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Pass Data From One Module Onto The Next

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Pass Data From One Module Onto The Next

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Mwavu
·Mar 21, 2022·

11 min read

I have this friend of mine called Jeff who's really philosophical about life... No, not Bezos, thanks for asking. Recently as we were having a conversation he hit me with a certain quote that went along the lines of:

Don't be the last person to do it.

Of course that's one of the worst paraphrasing you've ever come across but let's just put it this way:

image.png

"What do you mean? I thought that he who laughs last laughs the best", I asked.

Not in that sense, friend. Look at it this way: Say you're highly skilled in something and you don't pass down your knowledge to at least one person. A day comes and we put you 6 feet under. Chances are your skill won't be useful to you once you join our ancestors. But the knowledge could be very useful to someone else who's still alive. So make sure you aren't the last person to do this.

At this point I was like:

image.png

So I asked myself why would the module we created last time be the last one to hold the uploaded data? I mean, why not pass that data to a fellow module? And in fact, why wouldn't I use my friend's analogy as an introduction to this article?

image.png

Second Module, Second Tab

What's our agenda here by the way?

  • Receive data from tab 1

  • Let user make some variable selections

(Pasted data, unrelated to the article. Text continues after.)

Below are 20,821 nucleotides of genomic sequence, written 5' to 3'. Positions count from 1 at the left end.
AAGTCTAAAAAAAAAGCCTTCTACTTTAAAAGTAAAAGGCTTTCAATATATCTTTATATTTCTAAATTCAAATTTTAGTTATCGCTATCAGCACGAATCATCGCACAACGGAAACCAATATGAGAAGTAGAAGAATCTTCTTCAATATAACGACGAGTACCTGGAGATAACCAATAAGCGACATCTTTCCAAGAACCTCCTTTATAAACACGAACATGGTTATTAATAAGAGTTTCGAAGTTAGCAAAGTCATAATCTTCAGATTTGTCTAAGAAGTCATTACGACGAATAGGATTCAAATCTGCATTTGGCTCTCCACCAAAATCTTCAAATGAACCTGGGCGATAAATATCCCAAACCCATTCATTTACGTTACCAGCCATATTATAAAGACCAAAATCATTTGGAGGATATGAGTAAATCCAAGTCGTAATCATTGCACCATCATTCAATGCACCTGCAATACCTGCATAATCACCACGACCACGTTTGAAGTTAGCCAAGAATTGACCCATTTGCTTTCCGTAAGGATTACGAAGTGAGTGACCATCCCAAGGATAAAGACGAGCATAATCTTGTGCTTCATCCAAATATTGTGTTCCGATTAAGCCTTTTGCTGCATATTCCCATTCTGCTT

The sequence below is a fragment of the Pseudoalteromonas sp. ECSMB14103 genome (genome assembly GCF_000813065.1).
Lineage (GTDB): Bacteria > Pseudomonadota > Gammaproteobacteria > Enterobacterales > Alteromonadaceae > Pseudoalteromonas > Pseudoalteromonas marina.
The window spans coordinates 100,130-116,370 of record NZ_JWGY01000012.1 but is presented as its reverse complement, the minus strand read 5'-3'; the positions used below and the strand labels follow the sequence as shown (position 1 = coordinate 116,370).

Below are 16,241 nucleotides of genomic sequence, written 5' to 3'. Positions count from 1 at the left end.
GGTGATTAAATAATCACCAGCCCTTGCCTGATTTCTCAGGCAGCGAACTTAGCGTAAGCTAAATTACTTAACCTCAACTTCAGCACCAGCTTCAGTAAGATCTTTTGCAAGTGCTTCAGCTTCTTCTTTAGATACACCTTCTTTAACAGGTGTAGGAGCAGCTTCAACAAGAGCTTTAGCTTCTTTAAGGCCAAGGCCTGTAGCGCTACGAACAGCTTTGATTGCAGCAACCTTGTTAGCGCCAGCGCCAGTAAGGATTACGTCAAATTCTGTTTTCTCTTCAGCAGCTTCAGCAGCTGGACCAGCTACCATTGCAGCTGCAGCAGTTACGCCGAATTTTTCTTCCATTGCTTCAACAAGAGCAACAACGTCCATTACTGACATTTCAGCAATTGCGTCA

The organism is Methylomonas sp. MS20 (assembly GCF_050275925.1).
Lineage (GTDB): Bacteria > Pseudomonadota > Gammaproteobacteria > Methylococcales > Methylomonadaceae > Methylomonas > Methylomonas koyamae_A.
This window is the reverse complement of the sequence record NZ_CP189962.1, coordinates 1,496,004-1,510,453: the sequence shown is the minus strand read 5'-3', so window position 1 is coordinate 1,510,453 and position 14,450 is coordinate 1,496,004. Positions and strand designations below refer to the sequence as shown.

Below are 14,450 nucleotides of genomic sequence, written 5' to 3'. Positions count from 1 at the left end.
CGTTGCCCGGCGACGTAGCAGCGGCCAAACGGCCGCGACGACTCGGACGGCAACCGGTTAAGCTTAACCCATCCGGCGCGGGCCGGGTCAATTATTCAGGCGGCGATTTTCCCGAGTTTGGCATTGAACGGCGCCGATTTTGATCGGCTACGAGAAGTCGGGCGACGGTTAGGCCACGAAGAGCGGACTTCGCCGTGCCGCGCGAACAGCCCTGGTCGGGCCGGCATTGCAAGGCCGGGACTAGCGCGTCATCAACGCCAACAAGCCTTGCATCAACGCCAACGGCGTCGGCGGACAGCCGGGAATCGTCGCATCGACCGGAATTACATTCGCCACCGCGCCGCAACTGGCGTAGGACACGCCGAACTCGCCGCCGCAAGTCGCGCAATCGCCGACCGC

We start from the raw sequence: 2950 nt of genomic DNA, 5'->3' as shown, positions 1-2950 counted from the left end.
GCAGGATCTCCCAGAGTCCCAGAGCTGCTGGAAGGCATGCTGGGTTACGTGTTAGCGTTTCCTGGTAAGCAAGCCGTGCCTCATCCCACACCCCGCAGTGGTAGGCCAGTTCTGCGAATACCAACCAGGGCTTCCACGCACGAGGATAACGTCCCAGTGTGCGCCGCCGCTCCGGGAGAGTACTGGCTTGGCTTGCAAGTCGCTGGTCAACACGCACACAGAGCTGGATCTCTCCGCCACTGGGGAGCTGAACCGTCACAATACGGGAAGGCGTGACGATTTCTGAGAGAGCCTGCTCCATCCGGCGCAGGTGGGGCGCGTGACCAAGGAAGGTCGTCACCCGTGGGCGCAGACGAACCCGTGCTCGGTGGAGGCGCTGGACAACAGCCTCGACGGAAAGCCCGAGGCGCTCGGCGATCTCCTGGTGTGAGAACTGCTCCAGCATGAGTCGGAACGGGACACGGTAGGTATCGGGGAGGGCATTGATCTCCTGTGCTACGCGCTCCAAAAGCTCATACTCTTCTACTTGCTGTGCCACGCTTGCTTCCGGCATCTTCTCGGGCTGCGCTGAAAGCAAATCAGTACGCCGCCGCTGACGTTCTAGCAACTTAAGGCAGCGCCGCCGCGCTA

• Plot these variables against each other

Receive data from tab 1

For us to receive data from tab 1, homie garra pass it down to us.

Since we're at peace with the fact that modules are really like any other R function, then we can agree that they could also have a return value. And what we basically want is data_input_server() to return the uploaded data. So go to that function ASAP and add this to the very bottom:

# <---Last time we reached here👇🏻--->
# ----switch to `tab_plot`----
observeEvent(input$go_to_plot, {
  updateNavbarPage(
    session = parent_session,
    inputId = "tab_container", # id of `navbarPage()`
    selected = "tab_plot"
  )
})
# <---Last time we reached here☝🏻--->

# <---Now add this return statement:--->
return(r_flowers)

And once again, you have to make a choice on your design principles:

image.png

`2b` || !`2b`

But trust me when I tell you returning non-reactives will cost you a dime. Might not be today, but they surely will attack.

For me and my family we choose to return reactive values from a module, which is why the return statement reads return(r_flowers) and NOT return(r_flowers()).

Our function, data_input_server(), now has a return value. So we should go to wherever it is called and assign to a variable, if indeed we want to capture the returned value.

Q: Where did we call our function?

A: Inside server.R

Then let's head there and do what we garra do:

server <- function(input, output, session) {
  r_flowers <- data_input_server(
    id = "data_input",
    parent_session = session
  )
}

I could have used the variable name flowers without the r_ but it's important for me when scrolling through server.R to be able to distinguish reactive variables from non-reactive ones. Might not seem like a big deal here but wait till you create a huge application that not only gets out of hand but also out of mind... Like it gets so big that you can't picture how your 5000 lines of code in server.R fit together, leave alone the 10k+ in ui.R. I swear I once did that and the experience was not a pleasant one.

image.png

Now let's actually create the module.

Module UI

I don't always give advice but when I do it's usually telling you that if you forget to wrap your inputIds inside NS() when creating the module UI you will curse the universe for the rest of the day wondering why the UI is showing as expected but not reacting to change of inputs.